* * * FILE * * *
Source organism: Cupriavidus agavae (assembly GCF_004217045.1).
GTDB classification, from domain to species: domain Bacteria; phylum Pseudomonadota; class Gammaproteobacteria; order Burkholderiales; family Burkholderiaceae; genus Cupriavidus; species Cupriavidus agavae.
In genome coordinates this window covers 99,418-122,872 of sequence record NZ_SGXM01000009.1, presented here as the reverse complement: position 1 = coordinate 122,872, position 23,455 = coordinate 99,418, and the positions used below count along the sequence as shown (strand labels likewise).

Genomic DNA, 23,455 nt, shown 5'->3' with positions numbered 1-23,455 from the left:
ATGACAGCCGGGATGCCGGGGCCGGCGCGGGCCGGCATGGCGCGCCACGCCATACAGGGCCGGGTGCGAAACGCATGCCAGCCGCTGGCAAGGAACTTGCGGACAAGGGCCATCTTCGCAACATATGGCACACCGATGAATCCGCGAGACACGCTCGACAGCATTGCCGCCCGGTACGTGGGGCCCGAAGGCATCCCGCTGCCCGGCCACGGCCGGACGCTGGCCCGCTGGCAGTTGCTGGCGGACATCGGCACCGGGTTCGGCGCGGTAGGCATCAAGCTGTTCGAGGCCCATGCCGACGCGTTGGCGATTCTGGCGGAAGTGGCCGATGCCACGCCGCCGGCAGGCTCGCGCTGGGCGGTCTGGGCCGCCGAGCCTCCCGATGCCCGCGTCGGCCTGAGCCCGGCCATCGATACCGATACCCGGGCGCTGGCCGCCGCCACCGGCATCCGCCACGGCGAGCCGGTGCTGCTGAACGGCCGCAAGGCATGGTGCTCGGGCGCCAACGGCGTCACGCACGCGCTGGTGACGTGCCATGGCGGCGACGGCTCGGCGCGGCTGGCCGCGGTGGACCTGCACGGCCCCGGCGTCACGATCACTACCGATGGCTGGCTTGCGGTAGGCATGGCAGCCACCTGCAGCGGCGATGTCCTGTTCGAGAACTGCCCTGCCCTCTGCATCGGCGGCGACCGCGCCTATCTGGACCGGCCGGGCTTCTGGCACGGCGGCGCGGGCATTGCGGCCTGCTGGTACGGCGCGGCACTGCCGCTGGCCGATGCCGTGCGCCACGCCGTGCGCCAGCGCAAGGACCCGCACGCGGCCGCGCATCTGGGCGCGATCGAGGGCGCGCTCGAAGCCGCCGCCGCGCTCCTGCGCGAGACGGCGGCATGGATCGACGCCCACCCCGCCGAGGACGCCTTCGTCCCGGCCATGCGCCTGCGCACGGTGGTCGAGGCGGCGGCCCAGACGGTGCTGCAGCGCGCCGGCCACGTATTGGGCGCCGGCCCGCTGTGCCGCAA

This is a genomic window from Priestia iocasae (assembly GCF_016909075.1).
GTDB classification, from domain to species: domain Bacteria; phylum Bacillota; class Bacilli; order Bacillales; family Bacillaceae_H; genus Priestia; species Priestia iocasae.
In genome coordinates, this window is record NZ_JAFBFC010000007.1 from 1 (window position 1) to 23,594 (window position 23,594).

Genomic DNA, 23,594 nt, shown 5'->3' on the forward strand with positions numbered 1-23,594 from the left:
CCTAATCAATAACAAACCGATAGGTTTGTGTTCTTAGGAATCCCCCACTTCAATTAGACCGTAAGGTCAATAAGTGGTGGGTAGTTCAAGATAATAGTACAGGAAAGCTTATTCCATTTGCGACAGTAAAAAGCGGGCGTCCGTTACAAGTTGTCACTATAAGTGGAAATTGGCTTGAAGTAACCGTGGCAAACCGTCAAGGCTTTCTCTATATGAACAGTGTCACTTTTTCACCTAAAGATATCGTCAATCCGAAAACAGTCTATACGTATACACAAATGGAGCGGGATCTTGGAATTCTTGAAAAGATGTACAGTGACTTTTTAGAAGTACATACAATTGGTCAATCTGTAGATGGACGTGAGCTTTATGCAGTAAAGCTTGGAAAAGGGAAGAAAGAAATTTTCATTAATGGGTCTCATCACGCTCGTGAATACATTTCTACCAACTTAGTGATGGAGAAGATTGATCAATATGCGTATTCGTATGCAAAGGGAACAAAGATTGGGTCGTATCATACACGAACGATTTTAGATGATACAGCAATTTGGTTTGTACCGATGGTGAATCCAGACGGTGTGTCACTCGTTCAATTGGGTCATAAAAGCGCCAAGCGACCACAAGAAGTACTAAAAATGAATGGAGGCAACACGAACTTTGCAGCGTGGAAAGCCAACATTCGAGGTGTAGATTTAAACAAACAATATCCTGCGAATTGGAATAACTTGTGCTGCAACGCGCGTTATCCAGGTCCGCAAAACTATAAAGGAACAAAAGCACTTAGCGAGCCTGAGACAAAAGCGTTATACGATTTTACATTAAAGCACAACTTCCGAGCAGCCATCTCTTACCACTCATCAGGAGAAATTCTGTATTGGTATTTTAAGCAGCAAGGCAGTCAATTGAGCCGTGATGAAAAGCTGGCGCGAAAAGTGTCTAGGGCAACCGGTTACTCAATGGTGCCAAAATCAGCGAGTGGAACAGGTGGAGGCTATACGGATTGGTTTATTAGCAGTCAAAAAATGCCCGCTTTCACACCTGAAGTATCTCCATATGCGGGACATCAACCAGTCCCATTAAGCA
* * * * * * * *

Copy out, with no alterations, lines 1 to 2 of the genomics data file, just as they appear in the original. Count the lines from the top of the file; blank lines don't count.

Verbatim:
Source organism: Cupriavidus agavae (assembly GCF_004217045.1).
GTDB classification, from domain to species: domain Bacteria; phylum Pseudomonadota; class Gammaproteobacteria; order Burkholderiales; family Burkholderiaceae; genus Cupriavidus; species Cupriavidus agavae.